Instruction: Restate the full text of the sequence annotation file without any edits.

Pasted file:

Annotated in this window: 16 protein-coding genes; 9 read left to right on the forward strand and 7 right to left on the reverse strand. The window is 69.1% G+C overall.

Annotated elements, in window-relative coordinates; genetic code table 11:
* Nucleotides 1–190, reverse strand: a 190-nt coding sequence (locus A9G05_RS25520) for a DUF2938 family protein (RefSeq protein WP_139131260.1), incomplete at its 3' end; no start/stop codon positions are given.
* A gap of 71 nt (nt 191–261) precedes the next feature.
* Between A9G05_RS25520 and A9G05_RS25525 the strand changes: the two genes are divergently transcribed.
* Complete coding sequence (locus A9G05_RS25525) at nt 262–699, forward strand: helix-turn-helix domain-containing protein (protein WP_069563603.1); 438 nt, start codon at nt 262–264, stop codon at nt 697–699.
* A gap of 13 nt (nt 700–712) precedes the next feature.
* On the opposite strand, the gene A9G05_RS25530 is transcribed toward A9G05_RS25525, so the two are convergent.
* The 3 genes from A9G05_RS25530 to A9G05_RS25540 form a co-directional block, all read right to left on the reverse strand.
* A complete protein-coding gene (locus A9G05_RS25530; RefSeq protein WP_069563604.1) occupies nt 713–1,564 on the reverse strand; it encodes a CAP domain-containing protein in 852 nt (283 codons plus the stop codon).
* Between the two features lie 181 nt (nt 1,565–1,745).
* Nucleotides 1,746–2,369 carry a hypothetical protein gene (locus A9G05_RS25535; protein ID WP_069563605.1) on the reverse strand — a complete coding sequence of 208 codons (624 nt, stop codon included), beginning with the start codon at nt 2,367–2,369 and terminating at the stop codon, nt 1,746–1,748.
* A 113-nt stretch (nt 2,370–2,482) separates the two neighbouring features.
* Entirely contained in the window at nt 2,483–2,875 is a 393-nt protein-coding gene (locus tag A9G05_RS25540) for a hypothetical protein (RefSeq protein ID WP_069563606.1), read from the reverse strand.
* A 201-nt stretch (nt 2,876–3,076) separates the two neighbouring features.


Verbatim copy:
Annotated in this window: 16 protein-coding genes; 9 read left to right on the forward strand and 7 right to left on the reverse strand. The window is 69.1% G+C overall.

Annotated elements, in window-relative coordinates; genetic code table 11:
* Nucleotides 1–190, reverse strand: a 190-nt coding sequence (locus A9G05_RS25520) for a DUF2938 family protein (RefSeq protein WP_139131260.1), incomplete at its 3' end; no start/stop codon positions are given.
* A gap of 71 nt (nt 191–261) precedes the next feature.
* Between A9G05_RS25520 and A9G05_RS25525 the strand changes: the two genes are divergently transcribed.
* Complete coding sequence (locus A9G05_RS25525) at nt 262–699, forward strand: helix-turn-helix domain-containing protein (protein WP_069563603.1); 438 nt, start codon at nt 262–264, stop codon at nt 697–699.
* A gap of 13 nt (nt 700–712) precedes the next feature.
* On the opposite strand, the gene A9G05_RS25530 is transcribed toward A9G05_RS25525, so the two are convergent.
* The 3 genes from A9G05_RS25530 to A9G05_RS25540 form a co-directional block, all read right to left on the reverse strand.
* A complete protein-coding gene (locus A9G05_RS25530; RefSeq protein WP_069563604.1) occupies nt 713–1,564 on the reverse strand; it encodes a CAP domain-containing protein in 852 nt (283 codons plus the stop codon).
* Between the two features lie 181 nt (nt 1,565–1,745).
* Nucleotides 1,746–2,369 carry a hypothetical protein gene (locus A9G05_RS25535; protein ID WP_069563605.1) on the reverse strand — a complete coding sequence of 208 codons (624 nt, stop codon included), beginning with the start codon at nt 2,367–2,369 and terminating at the stop codon, nt 1,746–1,748.
* A 113-nt stretch (nt 2,370–2,482) separates the two neighbouring features.
* Entirely contained in the window at nt 2,483–2,875 is a 393-nt protein-coding gene (locus tag A9G05_RS25540) for a hypothetical protein (RefSeq protein ID WP_069563606.1), read from the reverse strand.
* A 201-nt stretch (nt 2,876–3,076) separates the two neighbouring features.